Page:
| 26 May 2024, Sunday |

HPV vaccine cutting cervical cancer by nearly 90%

According to the first real-world data, the human papillomavirus, or HPV, vaccine is reducing cases of cervical cancer by nearly 90%.

The findings were described as “historic” by Cancer Research UK, and they demonstrated that the vaccine was saving lives.

Viruses cause nearly all cervical cancers, and vaccination could almost completely eliminate the disease.

According to the researchers, the success meant that those who were vaccinated may require far fewer cervical smear tests as well.

Cervical cancer is the fourth most common cancer in women worldwide, killing over 300,000 people each year.

Almost nine out of ten deaths occur in low- and middle-income countries where cervical cancer screening is limited. Vaccination, it is hoped, will have a greater impact in these countries than in wealthier nations such as the United Kingdom.

More than 100 countries have begun using the vaccine as part of the World Health Organization’s plans to eliminate cervical cancer.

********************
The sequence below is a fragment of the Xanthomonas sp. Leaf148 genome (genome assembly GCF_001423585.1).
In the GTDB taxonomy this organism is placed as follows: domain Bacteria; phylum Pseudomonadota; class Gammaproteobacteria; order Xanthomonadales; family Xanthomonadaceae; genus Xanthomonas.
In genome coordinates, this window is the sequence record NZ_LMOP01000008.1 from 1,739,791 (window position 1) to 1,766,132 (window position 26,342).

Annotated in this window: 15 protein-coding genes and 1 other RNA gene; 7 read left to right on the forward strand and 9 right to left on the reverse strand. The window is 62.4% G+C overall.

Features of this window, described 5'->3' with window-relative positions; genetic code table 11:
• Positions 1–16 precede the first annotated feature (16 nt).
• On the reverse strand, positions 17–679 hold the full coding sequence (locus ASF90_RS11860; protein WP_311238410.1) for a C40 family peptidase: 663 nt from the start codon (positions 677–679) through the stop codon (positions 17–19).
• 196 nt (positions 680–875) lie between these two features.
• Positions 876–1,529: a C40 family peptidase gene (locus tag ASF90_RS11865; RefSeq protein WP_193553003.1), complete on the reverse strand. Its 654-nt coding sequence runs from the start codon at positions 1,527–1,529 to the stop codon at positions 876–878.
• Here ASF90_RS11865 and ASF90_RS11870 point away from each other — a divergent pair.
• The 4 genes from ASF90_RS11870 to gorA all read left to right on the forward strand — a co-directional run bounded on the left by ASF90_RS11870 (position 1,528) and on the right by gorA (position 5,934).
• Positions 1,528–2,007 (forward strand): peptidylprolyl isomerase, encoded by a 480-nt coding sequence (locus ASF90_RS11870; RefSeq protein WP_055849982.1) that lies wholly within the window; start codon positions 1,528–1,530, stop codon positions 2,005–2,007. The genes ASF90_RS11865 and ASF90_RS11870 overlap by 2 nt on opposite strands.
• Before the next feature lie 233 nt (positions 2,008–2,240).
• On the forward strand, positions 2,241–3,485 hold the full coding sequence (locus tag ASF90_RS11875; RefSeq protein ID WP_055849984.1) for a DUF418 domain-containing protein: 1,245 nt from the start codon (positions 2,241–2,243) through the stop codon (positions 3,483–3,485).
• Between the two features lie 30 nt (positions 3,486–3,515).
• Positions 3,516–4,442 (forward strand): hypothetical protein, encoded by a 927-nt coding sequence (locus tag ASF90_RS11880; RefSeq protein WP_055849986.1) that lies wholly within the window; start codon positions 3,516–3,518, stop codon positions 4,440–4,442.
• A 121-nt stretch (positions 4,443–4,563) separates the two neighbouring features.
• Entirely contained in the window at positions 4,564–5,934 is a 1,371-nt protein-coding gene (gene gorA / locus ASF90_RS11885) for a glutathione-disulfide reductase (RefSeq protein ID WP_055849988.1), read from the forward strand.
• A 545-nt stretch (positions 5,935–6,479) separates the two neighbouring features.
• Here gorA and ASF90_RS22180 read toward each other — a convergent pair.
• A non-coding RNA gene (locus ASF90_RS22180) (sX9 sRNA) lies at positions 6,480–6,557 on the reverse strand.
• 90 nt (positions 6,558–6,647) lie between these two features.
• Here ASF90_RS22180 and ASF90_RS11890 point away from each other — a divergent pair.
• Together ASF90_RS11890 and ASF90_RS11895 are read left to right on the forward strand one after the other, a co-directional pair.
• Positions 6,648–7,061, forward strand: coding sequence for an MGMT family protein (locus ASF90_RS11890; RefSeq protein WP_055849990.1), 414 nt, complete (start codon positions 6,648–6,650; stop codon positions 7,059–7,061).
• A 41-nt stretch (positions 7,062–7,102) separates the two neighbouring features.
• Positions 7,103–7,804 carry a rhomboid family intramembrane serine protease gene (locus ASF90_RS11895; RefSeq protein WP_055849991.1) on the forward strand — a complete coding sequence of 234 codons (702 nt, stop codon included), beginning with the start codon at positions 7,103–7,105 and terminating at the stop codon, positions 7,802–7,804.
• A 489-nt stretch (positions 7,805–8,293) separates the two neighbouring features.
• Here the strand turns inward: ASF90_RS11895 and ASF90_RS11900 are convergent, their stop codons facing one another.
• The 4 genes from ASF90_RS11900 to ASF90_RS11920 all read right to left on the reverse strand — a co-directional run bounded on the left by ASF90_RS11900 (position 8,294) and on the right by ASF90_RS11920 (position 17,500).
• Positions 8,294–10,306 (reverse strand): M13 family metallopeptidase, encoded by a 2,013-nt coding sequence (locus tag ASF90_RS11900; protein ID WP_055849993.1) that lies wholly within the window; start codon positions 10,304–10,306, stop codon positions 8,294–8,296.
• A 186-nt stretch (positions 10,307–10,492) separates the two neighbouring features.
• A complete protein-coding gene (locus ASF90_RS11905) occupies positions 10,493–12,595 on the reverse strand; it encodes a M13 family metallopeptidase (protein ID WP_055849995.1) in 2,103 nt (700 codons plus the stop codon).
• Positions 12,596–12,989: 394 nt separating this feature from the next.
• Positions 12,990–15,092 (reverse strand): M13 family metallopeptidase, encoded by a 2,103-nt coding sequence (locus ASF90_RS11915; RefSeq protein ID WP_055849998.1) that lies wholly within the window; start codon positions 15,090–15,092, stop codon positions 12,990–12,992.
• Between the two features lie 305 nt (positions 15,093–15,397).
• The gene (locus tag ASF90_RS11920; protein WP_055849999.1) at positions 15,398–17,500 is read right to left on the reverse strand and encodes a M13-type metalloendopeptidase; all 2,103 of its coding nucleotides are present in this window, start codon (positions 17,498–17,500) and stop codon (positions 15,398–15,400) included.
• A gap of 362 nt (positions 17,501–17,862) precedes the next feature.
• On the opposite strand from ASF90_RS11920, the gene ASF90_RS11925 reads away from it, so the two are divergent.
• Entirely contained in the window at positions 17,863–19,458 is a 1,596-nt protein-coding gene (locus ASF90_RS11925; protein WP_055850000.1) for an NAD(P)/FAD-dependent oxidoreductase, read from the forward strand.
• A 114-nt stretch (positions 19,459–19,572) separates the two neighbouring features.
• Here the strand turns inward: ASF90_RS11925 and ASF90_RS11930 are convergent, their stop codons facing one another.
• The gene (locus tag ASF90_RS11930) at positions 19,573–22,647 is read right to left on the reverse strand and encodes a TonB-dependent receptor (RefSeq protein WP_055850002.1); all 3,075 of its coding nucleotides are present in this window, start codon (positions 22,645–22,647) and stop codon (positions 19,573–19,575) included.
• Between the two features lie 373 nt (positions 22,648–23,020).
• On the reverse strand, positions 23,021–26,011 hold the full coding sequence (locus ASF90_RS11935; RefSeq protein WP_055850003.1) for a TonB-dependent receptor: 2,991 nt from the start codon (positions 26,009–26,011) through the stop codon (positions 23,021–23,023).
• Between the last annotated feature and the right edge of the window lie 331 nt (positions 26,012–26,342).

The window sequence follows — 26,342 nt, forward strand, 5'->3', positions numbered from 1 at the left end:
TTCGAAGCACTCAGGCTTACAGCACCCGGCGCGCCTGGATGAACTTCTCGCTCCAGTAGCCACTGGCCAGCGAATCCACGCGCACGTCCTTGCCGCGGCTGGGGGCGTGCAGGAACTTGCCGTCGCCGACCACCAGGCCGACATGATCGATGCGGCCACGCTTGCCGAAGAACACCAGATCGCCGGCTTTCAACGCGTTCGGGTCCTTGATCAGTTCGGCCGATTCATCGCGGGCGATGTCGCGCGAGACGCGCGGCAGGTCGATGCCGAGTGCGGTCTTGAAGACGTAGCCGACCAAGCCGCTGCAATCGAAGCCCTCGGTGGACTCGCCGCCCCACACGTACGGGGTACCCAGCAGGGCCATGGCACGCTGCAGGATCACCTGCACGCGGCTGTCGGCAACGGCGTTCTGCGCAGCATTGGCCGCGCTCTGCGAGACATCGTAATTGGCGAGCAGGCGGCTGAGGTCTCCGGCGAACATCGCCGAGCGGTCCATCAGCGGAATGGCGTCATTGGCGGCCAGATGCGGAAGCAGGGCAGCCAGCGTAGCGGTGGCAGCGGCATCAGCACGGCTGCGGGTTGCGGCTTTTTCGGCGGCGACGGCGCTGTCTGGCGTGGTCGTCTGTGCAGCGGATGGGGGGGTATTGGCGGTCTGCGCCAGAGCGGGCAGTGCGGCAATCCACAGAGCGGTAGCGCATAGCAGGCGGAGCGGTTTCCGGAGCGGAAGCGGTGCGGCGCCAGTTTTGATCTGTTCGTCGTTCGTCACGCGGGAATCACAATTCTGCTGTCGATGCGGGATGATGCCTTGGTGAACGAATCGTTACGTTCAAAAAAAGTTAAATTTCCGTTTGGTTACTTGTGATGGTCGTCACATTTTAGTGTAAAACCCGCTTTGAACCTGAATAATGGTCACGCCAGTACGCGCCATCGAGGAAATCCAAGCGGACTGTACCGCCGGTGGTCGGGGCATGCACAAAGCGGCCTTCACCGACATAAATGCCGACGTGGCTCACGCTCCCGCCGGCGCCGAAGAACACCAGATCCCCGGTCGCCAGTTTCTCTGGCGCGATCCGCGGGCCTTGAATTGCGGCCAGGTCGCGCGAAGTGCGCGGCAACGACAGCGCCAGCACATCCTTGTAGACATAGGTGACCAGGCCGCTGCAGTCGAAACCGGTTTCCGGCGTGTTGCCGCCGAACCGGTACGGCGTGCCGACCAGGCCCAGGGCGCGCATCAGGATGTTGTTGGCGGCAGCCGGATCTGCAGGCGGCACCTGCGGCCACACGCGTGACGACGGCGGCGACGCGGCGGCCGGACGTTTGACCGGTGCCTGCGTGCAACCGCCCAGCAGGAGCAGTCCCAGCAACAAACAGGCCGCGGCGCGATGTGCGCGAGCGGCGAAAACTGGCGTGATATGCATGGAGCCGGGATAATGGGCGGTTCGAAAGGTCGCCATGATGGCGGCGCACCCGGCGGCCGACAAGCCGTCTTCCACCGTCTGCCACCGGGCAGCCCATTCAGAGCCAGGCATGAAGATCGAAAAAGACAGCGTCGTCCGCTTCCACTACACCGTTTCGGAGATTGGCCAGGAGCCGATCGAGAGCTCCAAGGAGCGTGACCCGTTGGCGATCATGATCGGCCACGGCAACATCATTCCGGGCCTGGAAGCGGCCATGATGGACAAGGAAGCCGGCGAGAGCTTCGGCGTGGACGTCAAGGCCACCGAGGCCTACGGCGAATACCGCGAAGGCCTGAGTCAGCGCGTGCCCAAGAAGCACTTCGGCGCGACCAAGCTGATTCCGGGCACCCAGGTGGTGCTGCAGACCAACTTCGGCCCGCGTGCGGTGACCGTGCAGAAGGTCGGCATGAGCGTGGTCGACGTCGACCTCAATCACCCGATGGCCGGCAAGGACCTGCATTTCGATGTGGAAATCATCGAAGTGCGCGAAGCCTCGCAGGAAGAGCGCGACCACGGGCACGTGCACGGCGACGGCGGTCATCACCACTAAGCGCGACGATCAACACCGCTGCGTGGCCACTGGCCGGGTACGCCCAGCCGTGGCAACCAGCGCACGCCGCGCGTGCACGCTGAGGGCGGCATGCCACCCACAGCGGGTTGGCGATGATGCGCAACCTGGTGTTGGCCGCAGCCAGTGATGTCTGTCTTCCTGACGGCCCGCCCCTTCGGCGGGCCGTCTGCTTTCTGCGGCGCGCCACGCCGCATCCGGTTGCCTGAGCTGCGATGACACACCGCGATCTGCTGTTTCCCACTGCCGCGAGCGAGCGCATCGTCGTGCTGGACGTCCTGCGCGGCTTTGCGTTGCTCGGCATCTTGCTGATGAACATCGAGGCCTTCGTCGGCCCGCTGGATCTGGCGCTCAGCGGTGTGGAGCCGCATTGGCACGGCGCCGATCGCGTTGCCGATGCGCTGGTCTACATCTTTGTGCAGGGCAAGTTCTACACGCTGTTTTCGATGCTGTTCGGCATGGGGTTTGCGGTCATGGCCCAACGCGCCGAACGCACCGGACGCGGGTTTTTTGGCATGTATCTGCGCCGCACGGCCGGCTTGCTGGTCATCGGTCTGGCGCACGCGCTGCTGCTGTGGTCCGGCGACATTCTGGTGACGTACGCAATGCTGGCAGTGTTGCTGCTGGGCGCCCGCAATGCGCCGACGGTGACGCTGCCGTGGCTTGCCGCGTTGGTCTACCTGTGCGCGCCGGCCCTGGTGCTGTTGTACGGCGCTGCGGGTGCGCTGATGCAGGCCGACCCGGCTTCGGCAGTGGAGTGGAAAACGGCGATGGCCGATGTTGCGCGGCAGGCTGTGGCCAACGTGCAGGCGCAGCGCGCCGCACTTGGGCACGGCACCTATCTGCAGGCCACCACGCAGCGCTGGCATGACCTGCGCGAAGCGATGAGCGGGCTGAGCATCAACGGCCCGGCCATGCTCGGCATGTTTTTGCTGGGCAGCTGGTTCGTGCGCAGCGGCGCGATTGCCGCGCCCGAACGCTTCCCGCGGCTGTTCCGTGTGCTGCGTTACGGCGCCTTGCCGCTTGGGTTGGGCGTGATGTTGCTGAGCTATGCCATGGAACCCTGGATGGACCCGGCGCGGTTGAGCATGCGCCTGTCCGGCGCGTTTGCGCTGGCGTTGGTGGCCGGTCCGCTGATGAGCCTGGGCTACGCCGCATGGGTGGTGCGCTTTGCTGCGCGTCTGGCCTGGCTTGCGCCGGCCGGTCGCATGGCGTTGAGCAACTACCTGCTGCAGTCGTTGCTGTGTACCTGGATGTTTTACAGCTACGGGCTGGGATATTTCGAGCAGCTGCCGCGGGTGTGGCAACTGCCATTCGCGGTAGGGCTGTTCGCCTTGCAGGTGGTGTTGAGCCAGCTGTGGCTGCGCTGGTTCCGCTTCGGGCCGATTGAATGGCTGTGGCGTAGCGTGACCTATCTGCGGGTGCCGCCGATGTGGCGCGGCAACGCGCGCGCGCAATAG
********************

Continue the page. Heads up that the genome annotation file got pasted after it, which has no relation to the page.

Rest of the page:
In the United Kingdom, girls between the ages of 11 and 13, depending on where they live, are offered the vaccine. Since 2019, boys have also been given the vaccine.

The Lancet study looked at what happened after the vaccine was made available to girls in England in 2008.

Those students are now adults in their twenties. The study found a reduction in both precancerous and cancerous growths, as well as an 87 percent reduction in cervical cancer.

“The impact has been enormous,” said Prof Peter Sasieni of King’s College London.

When older teenagers were immunized as part of a catch-up campaign, the reductions were less dramatic. This is because fewer older teenagers chose to have the jab, and it was ideally administered before they became sexually active.

According to the study, the HPV program has prevented approximately 450 cancers and 17,200 pre-cancers.

Prof Sasieni stated that this was “just the tip of the iceberg” because those who had been vaccinated were still too young to develop cancer, so the numbers would only grow over time.